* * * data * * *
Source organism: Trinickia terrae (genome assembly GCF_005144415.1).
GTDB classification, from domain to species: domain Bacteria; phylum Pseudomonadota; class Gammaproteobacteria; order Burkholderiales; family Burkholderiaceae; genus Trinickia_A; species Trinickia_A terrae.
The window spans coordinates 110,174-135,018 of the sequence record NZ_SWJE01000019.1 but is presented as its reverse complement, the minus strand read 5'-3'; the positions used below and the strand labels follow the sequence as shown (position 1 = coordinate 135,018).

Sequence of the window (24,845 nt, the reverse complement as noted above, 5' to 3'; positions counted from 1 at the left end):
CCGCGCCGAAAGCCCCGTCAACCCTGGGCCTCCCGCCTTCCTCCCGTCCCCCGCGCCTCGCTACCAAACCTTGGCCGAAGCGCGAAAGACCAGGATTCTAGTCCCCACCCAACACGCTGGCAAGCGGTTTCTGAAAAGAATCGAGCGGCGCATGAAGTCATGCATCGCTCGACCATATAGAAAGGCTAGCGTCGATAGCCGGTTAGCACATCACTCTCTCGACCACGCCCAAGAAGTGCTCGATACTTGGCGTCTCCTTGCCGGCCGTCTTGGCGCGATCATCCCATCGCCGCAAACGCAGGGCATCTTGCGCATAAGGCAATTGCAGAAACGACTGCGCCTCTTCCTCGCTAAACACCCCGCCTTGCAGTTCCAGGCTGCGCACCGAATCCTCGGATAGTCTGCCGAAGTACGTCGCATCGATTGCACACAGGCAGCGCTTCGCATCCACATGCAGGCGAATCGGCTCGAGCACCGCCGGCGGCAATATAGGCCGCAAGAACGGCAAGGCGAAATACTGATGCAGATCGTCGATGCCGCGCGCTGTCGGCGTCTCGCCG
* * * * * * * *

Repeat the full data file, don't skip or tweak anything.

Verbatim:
Source organism: Trinickia terrae (genome assembly GCF_005144415.1).
GTDB classification, from domain to species: domain Bacteria; phylum Pseudomonadota; class Gammaproteobacteria; order Burkholderiales; family Burkholderiaceae; genus Trinickia_A; species Trinickia_A terrae.
The window spans coordinates 110,174-135,018 of the sequence record NZ_SWJE01000019.1 but is presented as its reverse complement, the minus strand read 5'-3'; the positions used below and the strand labels follow the sequence as shown (position 1 = coordinate 135,018).

Sequence of the window (24,845 nt, the reverse complement as noted above, 5' to 3'; positions counted from 1 at the left end):
CCGCGCCGAAAGCCCCGTCAACCCTGGGCCTCCCGCCTTCCTCCCGTCCCCCGCGCCTCGCTACCAAACCTTGGCCGAAGCGCGAAAGACCAGGATTCTAGTCCCCACCCAACACGCTGGCAAGCGGTTTCTGAAAAGAATCGAGCGGCGCATGAAGTCATGCATCGCTCGACCATATAGAAAGGCTAGCGTCGATAGCCGGTTAGCACATCACTCTCTCGACCACGCCCAAGAAGTGCTCGATACTTGGCGTCTCCTTGCCGGCCGTCTTGGCGCGATCATCCCATCGCCGCAAACGCAGGGCATCTTGCGCATAAGGCAATTGCAGAAACGACTGCGCCTCTTCCTCGCTAAACACCCCGCCTTGCAGTTCCAGGCTGCGCACCGAATCCTCGGATAGTCTGCCGAAGTACGTCGCATCGATTGCACACAGGCAGCGCTTCGCATCCACATGCAGGCGAATCGGCTCGAGCACCGCCGGCGGCAATATAGGCCGCAAGAACGGCAAGGCGAAATACTGATGCAGATCGTCGATGCCGCGCGCTGTCGGCGTCTCGCCG